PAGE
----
March 16, 2012
Goldman Sachs PR Response: Firm Missed a Golden PR Opportunity
By Adele R. Cehrs, President of Epic PR Group
On the heels of recovering from one of the worst recessions in U.S. history, largely caused by financial sector mismanagement, Edelman's 2012 Trust Barometer released findings that show consumers trust financial service institutions more this year compared to last year. Ironically, this announcement was made on the same day that Goldman Sachs executive Greg Smith issued a damning resignation letter calling one of the biggest firms on Wall Street "toxic" and "destructive." The op-ed, which appeared in the New York Times, was reportedly vetted by the paper's editorial staff before being published.
This begs the question: if trust is so high, why is this issue receiving so much play? The answer is threefold.
From Water Cooler Gossip to the New York Times
The relationship between traditional media and social media continues to evolve, a symbiotic connection that fuels 'viral' stories like this one. We call it the 'bounce effect' because stories bounce from traditional media to social media (and not necessarily in that order).
It's clear that some stories are 'bouncier' than others. Elements of a bouncy story include mass appeal, the human element and controversy — and this tale of intrigue is no exception.
In the past, all staff emails from disgruntled employees received a small, but captive audience when someone was let go abruptly. Now, the way people share information has made what would otherwise be water cooler gossip into a public relations nightmare for a major company.
Top-dog to Underdog
Everyone has been in Greg Smith's shoes at one point, but most people didn't have the nerve to write an op-ed in the New York Times about it. It is a classic underdog positioning strategy, which is hard to swallow given Smith's affluence. It is basic human nature to want to watch as someone does what we know we couldn't. And, this is being heralded by the Huffington Post as a "dream job exit."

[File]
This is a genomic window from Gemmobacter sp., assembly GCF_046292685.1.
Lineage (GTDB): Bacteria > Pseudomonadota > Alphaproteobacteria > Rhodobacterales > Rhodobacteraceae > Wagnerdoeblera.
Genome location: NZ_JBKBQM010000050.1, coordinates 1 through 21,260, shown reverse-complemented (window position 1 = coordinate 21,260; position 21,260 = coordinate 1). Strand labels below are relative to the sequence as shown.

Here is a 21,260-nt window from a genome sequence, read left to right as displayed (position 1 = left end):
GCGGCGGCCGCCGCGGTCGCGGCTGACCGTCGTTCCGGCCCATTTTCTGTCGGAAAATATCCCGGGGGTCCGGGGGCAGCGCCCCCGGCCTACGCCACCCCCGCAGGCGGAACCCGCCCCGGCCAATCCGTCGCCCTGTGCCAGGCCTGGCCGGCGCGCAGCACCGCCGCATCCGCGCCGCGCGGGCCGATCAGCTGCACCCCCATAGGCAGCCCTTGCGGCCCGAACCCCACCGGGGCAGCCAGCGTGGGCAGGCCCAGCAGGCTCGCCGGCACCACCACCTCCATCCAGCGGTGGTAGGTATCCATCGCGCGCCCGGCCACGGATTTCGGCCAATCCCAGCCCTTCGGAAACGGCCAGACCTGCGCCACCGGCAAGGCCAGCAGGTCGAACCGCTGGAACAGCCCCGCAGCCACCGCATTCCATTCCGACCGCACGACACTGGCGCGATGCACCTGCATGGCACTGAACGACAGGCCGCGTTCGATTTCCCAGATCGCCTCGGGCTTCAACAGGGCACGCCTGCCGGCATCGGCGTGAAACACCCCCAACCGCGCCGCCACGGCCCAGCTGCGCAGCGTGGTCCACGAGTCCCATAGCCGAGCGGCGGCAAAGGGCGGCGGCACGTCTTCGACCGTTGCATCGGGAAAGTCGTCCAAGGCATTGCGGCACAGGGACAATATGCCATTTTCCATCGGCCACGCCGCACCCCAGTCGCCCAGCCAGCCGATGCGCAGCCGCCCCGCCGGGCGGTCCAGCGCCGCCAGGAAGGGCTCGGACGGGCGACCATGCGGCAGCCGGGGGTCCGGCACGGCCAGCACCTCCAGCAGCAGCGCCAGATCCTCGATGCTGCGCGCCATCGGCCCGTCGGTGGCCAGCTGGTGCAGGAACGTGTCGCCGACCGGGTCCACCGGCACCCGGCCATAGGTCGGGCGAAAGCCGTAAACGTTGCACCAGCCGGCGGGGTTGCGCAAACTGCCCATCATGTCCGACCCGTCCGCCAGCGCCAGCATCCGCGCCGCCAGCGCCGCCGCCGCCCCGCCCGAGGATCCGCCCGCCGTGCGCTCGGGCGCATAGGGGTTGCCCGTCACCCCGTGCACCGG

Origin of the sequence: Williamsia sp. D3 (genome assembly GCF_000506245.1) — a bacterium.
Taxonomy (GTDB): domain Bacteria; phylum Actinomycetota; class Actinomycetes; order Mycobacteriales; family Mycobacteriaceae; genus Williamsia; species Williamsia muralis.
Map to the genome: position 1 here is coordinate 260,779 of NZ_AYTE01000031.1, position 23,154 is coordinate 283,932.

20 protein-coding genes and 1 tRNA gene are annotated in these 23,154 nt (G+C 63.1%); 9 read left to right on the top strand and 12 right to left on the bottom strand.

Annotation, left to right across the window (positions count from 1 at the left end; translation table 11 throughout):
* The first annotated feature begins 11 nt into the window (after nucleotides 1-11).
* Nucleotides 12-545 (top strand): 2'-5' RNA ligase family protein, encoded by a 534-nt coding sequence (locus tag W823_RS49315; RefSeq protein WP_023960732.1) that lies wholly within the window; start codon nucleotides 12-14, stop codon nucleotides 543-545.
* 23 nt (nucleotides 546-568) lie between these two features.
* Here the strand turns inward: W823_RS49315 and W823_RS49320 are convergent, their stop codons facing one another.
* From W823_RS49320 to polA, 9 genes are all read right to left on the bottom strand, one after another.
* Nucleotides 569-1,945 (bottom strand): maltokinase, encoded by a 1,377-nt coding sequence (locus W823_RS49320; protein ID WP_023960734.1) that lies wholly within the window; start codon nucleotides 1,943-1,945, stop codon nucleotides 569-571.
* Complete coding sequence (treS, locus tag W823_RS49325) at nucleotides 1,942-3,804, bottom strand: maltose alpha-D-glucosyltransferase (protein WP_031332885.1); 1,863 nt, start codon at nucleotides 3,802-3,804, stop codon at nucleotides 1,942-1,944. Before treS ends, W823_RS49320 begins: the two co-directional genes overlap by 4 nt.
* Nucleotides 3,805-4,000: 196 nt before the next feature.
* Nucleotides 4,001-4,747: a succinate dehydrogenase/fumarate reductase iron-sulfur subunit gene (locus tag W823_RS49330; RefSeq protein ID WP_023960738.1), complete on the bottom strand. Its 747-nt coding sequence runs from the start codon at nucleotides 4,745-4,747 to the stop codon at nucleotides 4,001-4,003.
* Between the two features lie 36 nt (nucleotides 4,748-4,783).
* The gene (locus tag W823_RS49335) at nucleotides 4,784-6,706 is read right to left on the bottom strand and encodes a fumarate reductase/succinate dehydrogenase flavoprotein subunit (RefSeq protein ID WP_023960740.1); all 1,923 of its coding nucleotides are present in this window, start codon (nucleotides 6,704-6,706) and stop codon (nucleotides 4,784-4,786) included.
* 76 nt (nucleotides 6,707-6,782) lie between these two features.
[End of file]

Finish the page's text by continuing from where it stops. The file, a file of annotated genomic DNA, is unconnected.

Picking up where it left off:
Unfortunately, how Goldman Sachs responded to this op-ed maybe one of the PR missteps of the year.
They Should Have Killed the Crisis with Kindness
Goldman Sachs, who is already seen as a Wall Street Goliath, commented but didn't address the accusations or issues Smith ranted about. The company's response just fueled the fire.
Goldman Sachs Original Statement in Response to the Op-ed:
"We disagree with the views expressed, which we don't think reflect the way we run our business. In our view, we will only be successful if our clients are successful. This fundamental truth lies at the heart of how we conduct ourselves."
But why is Goldman Sachs getting so defensive? Had they taken the high road and responded with a less defensive tone and a more human approach to the matter they may have seemed less petty. For example:
"Greg Smith has been a valuable employee at Goldman Sachs for the past 12 years and we are saddened to see him take this type of a position in such a public forum. Our culture has been based on providing excellent client service for more than 140 years and we stand by this fundamental truth."
As you can see, the first statement makes the company look like they are hiding something and the second softer statement makes Smith look bad. Either way, many will argue that the firm may not have won any popularity contest regardless of its response, but it could have lessened the focus on the firm.
However, this was a costly PR mistake, a $2.15 billion mistake to be exact, as the stock price took a dive after the controversy. Goldman Sachs missed the opportunity to be seen as an organization under attack by one disgruntled executive. Now, the firm is stuck defending its position in what has become a multi-day media firestorm.
Again, the company didn't learn from how its first statement was received by the public. Instead, Goldman Sachs responded to Smith's op-ed with a Letter to the Editor in the Financial Times. The most recent letter is even more damning than the company's original statement, citing an internal study that shows how happy people are about the work they do at the firm.
Does Goldman Sachs really expect the American public to believe an internal study? This seems like a thinly veiled attempt to show that Smith was wrong. Unfortunately, the statement and the study will only prompt reporters to dig for more dirt, instead of seeing this as what it is, an angry ex-employee with a bone to pick.